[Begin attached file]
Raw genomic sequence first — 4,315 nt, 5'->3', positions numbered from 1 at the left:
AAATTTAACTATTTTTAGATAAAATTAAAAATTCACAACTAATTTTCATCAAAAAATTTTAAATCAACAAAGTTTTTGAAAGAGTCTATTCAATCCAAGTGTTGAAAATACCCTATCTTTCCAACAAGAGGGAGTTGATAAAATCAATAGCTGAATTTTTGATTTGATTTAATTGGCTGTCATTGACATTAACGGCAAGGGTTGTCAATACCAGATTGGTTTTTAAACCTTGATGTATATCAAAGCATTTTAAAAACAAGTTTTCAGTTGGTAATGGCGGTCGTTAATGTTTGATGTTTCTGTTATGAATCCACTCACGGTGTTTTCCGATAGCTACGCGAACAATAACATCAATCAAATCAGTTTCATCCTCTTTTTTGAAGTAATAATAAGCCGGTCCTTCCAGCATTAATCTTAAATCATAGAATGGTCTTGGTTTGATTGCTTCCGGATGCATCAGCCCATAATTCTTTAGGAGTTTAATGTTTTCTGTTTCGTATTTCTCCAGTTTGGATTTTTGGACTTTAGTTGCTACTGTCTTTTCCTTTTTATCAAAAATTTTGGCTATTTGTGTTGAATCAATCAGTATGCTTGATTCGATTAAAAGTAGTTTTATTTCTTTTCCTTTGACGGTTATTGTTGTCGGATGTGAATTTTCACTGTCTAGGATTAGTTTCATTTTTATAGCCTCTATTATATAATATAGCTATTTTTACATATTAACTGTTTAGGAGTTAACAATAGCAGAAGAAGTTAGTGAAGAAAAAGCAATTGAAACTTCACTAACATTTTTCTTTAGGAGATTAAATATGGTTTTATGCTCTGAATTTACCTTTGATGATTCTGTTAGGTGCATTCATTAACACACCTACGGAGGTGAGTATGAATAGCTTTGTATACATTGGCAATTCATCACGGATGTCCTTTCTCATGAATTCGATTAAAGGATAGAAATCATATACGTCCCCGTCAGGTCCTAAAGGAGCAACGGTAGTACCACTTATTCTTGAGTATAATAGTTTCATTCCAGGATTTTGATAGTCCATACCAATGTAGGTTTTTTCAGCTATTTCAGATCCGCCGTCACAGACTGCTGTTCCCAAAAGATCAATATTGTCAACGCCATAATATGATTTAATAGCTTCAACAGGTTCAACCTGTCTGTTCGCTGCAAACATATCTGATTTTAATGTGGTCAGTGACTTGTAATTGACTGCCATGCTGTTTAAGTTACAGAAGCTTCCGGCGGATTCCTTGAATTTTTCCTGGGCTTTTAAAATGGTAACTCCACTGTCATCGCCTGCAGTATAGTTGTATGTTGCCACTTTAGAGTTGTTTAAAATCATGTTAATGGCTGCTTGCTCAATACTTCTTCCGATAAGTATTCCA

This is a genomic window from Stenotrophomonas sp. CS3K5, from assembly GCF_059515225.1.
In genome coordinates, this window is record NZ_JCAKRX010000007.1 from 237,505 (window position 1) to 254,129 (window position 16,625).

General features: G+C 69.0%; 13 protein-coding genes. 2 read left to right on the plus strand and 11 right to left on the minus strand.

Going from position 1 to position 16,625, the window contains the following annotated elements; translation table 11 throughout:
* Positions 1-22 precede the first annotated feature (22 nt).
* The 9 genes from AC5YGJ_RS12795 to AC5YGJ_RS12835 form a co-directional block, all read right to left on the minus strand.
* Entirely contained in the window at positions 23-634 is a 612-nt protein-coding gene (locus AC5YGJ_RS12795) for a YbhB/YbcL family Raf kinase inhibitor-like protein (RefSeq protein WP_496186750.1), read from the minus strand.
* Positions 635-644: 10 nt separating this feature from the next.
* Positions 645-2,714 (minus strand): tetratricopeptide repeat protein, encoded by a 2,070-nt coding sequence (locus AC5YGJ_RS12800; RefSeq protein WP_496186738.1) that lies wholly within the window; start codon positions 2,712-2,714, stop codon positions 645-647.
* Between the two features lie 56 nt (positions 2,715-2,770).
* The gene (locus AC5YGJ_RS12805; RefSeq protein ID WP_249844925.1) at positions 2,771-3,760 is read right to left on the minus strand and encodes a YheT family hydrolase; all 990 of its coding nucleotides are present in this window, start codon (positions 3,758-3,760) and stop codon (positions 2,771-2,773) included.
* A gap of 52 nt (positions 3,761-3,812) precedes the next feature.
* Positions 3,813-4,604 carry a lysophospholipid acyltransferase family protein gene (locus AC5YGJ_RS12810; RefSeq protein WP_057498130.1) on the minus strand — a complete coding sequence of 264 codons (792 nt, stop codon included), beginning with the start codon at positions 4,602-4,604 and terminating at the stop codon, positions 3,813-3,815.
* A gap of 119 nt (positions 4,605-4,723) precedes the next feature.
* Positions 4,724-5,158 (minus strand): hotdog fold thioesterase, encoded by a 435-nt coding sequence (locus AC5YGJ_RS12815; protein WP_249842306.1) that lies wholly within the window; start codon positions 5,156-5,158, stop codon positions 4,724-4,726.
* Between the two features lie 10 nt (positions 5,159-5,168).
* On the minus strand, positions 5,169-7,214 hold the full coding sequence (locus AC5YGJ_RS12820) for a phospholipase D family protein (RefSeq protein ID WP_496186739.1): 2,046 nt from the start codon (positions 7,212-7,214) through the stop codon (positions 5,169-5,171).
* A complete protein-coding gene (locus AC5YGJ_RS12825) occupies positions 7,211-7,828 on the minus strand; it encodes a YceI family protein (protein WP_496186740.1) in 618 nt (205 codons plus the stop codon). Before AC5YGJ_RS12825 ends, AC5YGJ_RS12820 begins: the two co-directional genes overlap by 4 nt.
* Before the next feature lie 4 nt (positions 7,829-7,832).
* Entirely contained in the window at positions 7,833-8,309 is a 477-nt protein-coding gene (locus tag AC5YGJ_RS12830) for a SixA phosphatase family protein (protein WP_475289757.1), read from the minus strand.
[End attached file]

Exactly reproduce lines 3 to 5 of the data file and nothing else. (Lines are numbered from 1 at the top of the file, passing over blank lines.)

This is a genomic window from Stenotrophomonas sp. CS3K5, from assembly GCF_059515225.1.
In genome coordinates, this window is record NZ_JCAKRX010000007.1 from 237,505 (window position 1) to 254,129 (window position 16,625).

General features: G+C 69.0%; 13 protein-coding genes. 2 read left to right on the plus strand and 11 right to left on the minus strand.